Moving and Housing Expenditure: Transaction Costs and Disequilibrium
63 Pages Posted: 19 Jun 2004
Date Written: November 1982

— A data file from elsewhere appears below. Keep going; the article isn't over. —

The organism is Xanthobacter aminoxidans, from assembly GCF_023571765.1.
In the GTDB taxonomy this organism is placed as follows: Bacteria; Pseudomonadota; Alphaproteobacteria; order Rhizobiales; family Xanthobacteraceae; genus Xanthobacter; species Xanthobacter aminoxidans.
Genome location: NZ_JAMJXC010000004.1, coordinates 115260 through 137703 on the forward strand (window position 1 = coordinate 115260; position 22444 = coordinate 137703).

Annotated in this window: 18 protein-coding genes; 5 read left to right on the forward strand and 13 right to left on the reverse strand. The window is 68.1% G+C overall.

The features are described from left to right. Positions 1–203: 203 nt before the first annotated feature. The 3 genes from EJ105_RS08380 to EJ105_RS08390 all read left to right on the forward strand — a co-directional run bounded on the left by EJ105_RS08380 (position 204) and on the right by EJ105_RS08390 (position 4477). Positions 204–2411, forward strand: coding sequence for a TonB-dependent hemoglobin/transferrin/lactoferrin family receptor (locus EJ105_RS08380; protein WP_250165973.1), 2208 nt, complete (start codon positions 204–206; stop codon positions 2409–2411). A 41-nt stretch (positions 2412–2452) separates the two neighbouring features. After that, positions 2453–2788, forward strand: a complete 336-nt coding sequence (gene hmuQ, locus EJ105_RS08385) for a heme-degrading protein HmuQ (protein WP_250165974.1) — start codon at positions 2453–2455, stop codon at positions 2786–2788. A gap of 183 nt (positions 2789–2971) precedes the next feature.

The paper emphasizes initially the effects of moving transaction costs on the potential effect of government rent subsidy programs. As a concomitant to this analysis, the paper reaffirms the low income elasticities of housing expenditure among low-income renters found by others. Moving transaction costs are high on average among renters in our sample but vary widely between geographic regions and evidently vary a great deal among families as well. By our measure, transaction costs reflect monetary and especially non-monetary gains and losses associated with moving. Moving transaction costs in conjunction with low income elasticities make government lump-sum transfers very ineffective in increasing housing expenditure among low-incomerenters.A dollar of unconstrained transfer payment would increase housing expenditure by only 2 to 7 cents in the two cities in our data set. Minimum rent plans, that make the transfer payment conditional on spending at leasta minimum amount on rent, have larger effects on average than unconstrained transfers. Typical programs might increase rent by 10 to 30 cents per dollar of transfer payment. But families who spend the least on rent a real so those least likely to benefit from the minimum rent programs. To obtain payments under these plans, families who would otherwise spend less than the minimum must surmount the transaction costs associated with moving and must also reallocate income to favor housing in proportions that may be far from their preferred allocations. Thus only a small proportion of families with initial market rents below the minimum will ultimately participate in the programs. And of the total payments to these families, 15 to 32 percent is dead weight loss, according to our estimates. In addition, we find that because moving transaction costs and income elasticities vary widely among regions, the effects of any given government program are also likely to vary greatly from one region to the other.As a fortuitous benefit of the housing allowance demand experiment data that we used, we were also able to check our model results against experimental results. The model predictions and the experimental results correspond quite closely. The differences that are found can apparently be explained in large part by the impact of self-selection on the estimated experimental treatment effects. The self-determination of enrollment and the attrition inherent in the estimated experimental effects seriously detract from the potential benefits of experimental randomization. Therefore our model estimates may be more reliable than the experimental ones in this instance. Of course this judgment depends in large part on the experiment having been done so that we could check our model predictions against the experimental outcomes.
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